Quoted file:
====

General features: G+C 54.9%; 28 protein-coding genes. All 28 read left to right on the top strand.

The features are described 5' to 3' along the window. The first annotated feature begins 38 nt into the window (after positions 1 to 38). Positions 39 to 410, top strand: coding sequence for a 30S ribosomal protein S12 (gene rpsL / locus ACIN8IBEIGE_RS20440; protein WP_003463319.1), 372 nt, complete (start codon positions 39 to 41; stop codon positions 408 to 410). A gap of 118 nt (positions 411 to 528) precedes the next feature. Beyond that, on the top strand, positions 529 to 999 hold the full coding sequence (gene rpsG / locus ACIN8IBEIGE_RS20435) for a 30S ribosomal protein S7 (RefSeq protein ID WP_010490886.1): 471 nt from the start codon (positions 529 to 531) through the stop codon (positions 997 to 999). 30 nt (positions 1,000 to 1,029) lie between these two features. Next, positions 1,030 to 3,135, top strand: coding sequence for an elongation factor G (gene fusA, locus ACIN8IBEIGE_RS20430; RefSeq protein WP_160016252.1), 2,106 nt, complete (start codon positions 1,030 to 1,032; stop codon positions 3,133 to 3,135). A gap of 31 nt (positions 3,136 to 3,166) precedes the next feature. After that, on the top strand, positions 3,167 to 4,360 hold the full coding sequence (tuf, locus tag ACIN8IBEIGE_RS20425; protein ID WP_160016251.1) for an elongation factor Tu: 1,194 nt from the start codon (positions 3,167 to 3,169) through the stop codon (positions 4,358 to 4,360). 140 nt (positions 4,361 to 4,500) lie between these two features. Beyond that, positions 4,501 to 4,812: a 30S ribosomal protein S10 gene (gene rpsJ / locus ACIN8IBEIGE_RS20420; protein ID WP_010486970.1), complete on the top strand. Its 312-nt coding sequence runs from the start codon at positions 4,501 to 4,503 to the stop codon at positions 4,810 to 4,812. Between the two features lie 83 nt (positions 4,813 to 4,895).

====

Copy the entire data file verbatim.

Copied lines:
General features: G+C 54.9%; 28 protein-coding genes. All 28 read left to right on the top strand.

The features are described 5' to 3' along the window. The first annotated feature begins 38 nt into the window (after positions 1 to 38). Positions 39 to 410, top strand: coding sequence for a 30S ribosomal protein S12 (gene rpsL / locus ACIN8IBEIGE_RS20440; protein WP_003463319.1), 372 nt, complete (start codon positions 39 to 41; stop codon positions 408 to 410). A gap of 118 nt (positions 411 to 528) precedes the next feature. Beyond that, on the top strand, positions 529 to 999 hold the full coding sequence (gene rpsG / locus ACIN8IBEIGE_RS20435) for a 30S ribosomal protein S7 (RefSeq protein ID WP_010490886.1): 471 nt from the start codon (positions 529 to 531) through the stop codon (positions 997 to 999). 30 nt (positions 1,000 to 1,029) lie between these two features. Next, positions 1,030 to 3,135, top strand: coding sequence for an elongation factor G (gene fusA, locus ACIN8IBEIGE_RS20430; RefSeq protein WP_160016252.1), 2,106 nt, complete (start codon positions 1,030 to 1,032; stop codon positions 3,133 to 3,135). A gap of 31 nt (positions 3,136 to 3,166) precedes the next feature. After that, on the top strand, positions 3,167 to 4,360 hold the full coding sequence (tuf, locus tag ACIN8IBEIGE_RS20425; protein ID WP_160016251.1) for an elongation factor Tu: 1,194 nt from the start codon (positions 3,167 to 3,169) through the stop codon (positions 4,358 to 4,360). 140 nt (positions 4,361 to 4,500) lie between these two features. Beyond that, positions 4,501 to 4,812: a 30S ribosomal protein S10 gene (gene rpsJ / locus ACIN8IBEIGE_RS20420; protein ID WP_010486970.1), complete on the top strand. Its 312-nt coding sequence runs from the start codon at positions 4,501 to 4,503 to the stop codon at positions 4,810 to 4,812. Between the two features lie 83 nt (positions 4,813 to 4,895).